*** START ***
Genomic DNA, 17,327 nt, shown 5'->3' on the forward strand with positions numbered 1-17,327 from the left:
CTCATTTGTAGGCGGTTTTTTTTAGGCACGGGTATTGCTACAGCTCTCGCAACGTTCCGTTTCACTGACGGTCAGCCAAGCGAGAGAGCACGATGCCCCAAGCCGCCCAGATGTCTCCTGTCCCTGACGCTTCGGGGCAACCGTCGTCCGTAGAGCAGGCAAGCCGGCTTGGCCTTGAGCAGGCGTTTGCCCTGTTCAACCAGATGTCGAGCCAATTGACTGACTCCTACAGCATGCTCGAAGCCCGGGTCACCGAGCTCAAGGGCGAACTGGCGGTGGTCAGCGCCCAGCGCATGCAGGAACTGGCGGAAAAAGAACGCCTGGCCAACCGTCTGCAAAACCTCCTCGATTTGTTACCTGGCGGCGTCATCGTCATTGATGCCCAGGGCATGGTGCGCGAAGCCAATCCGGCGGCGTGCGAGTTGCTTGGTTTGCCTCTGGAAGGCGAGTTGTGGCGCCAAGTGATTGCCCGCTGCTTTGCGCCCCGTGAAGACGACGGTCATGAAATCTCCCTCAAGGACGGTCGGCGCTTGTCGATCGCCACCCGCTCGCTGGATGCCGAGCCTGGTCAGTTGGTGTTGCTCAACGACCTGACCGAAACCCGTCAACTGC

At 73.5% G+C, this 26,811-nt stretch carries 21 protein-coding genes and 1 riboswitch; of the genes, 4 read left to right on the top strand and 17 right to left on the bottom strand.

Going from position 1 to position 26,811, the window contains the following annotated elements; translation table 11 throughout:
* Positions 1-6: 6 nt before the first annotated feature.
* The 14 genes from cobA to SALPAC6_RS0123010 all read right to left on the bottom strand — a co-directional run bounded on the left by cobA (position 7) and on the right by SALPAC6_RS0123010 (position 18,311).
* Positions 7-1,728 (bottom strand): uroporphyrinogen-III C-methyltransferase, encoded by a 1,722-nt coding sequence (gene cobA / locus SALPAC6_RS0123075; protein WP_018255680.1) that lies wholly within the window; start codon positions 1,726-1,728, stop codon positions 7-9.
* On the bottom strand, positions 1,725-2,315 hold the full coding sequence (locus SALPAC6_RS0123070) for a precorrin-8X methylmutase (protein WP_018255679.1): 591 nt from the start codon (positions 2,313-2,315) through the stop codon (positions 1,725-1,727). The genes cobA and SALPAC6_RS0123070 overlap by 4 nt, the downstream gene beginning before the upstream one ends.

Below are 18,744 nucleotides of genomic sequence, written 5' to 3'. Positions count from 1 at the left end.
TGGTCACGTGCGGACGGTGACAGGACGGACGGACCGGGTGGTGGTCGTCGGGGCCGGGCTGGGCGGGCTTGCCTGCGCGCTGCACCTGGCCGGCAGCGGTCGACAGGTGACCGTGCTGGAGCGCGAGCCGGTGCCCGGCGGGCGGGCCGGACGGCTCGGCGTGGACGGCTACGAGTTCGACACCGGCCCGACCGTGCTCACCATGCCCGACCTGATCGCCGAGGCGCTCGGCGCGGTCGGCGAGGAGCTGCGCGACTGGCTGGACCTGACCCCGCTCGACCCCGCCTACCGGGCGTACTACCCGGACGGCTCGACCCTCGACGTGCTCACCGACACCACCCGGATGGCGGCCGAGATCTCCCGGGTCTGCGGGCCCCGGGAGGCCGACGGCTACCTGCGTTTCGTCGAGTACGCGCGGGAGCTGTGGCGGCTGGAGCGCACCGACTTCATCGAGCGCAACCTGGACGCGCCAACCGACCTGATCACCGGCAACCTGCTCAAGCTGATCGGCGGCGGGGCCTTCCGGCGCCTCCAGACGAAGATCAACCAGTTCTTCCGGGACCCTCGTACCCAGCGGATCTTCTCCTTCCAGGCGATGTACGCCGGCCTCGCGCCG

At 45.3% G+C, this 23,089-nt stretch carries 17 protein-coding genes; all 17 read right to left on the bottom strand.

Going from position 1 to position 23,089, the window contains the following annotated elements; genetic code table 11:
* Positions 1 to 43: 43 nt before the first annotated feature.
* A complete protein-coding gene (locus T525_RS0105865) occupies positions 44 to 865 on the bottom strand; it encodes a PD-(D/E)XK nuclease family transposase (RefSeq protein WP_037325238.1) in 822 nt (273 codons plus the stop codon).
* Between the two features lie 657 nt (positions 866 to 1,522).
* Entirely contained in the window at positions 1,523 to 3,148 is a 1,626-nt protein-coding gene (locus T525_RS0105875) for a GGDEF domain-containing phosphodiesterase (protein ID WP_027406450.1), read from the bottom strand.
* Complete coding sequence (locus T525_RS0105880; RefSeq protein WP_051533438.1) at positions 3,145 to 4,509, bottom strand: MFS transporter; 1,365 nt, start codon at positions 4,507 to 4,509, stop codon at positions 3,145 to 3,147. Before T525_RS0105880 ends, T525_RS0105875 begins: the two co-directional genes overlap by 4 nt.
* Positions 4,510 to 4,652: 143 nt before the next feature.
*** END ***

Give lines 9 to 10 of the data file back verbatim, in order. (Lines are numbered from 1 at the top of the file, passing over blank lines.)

Below are 18,744 nucleotides of genomic sequence, written 5' to 3'. Positions count from 1 at the left end.
TGGTCACGTGCGGACGGTGACAGGACGGACGGACCGGGTGGTGGTCGTCGGGGCCGGGCTGGGCGGGCTTGCCTGCGCGCTGCACCTGGCCGGCAGCGGTCGACAGGTGACCGTGCTGGAGCGCGAGCCGGTGCCCGGCGGGCGGGCCGGACGGCTCGGCGTGGACGGCTACGAGTTCGACACCGGCCCGACCGTGCTCACCATGCCCGACCTGATCGCCGAGGCGCTCGGCGCGGTCGGCGAGGAGCTGCGCGACTGGCTGGACCTGACCCCGCTCGACCCCGCCTACCGGGCGTACTACCCGGACGGCTCGACCCTCGACGTGCTCACCGACACCACCCGGATGGCGGCCGAGATCTCCCGGGTCTGCGGGCCCCGGGAGGCCGACGGCTACCTGCGTTTCGTCGAGTACGCGCGGGAGCTGTGGCGGCTGGAGCGCACCGACTTCATCGAGCGCAACCTGGACGCGCCAACCGACCTGATCACCGGCAACCTGCTCAAGCTGATCGGCGGCGGGGCCTTCCGGCGCCTCCAGACGAAGATCAACCAGTTCTTCCGGGACCCTCGTACCCAGCGGATCTTCTCCTTCCAGGCGATGTACGCCGGCCTCGCGCCG